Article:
The fake news economy
Fake news bloggers are symbiotic, not parasitic, to news platforms.
Fake news bloggers are symbiotic, not parasitic, to news platforms. What I meant is that a small portion of the audience might consider them parasitic: they’re a nuisance. But a larger part of the audience, the one that clicks through the bait and shares the fake headline, loves the fake news. It likes the feeling it gets when it shares a headline which, thought false, reflects their worldview. And the news platforms love that part of their audience.
Let’s analyze the problem.
Someone blogging fake news might make as much as $12k per month, almost three times as much as the average journalist writing about real stories. Teens in Macedonia make tons of money posting false news pro-Trump. Many rogue writers got into the business of writing fake news, to profit from the traffic derived from the naive users who click on their headlines.
What is the reaction of the newspapers who are in the centuries-long business of printing real news? Some of them began writing fake or trivial news as well, to be displayed on their online version only. For example, Italy’s second and sixth newspaper got into the habit of writing articles with clearly false news or information and/or with headlines adjusted in such a way that do not reflect reality anymore, but sound more sensational, thus driving more user traffic. Meanwhile, the owners of the newsfeed where such fake headlines are displayed, such as Facebook or Twitter, are doing nothing to block them.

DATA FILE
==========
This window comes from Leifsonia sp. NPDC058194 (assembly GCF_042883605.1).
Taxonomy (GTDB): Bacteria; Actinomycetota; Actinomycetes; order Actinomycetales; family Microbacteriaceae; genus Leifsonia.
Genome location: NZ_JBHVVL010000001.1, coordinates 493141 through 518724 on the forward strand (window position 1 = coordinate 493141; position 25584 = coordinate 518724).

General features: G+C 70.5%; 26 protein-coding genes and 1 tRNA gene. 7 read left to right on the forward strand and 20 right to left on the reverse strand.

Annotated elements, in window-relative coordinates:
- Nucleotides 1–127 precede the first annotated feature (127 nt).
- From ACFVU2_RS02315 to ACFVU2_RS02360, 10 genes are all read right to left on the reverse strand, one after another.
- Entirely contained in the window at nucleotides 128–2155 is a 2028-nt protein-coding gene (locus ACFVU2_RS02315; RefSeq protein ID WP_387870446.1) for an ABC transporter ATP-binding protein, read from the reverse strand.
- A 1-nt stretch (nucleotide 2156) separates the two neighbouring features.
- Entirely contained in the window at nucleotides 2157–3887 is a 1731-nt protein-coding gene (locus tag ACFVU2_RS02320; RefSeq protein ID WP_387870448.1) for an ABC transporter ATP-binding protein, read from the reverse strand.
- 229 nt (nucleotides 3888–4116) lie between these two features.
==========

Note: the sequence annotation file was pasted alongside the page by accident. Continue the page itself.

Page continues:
Why are we assisting to such a pollution of the journalistic activity?
The first naive explanation is that the people most likely to click on the headline are also the most likely to later click on the headline. For this reason, news providers such as Newspapers or news deliverers such as Facebook do not care so much as they would be expected to about alienating the “serious users” expecting only real news, because such users are also the less likely to bait to the advertisements and thus to generate profits for them.
Now let’s examine the discovery algorithms employed by social medias. For example, many intellectual users have been complaining that Twitter Moments only display news about Kim Kardashian and similar gossips; those same users are surprised that Twitter’s algorithm is unable to devise their true interests.
There are two options here to be believed. The first one is that Twitter’s algorithms are indeed so unsophisticated to be unable to understand what a user wants to be shown. But can we really believe that a large tech company in 2016 would not be able to solve such a problem? We are left with the second option: that for Twitter it is more rentable to display low-quality clickbaits to all its users rather than to filter those out.
The sad truth is that when we accepted the gift of the free internet we also expected that most of its products would remain indefinitely free to use; but as we know nothing owned by a for-profit company can truly be free, so we signed an unwritten contract that stated that we would pay for it with our attention.
The impact of the digital revolution on the news industry has been the death of the redacted newspapers in favor of a click democracy where the baits took the power of populist dictators.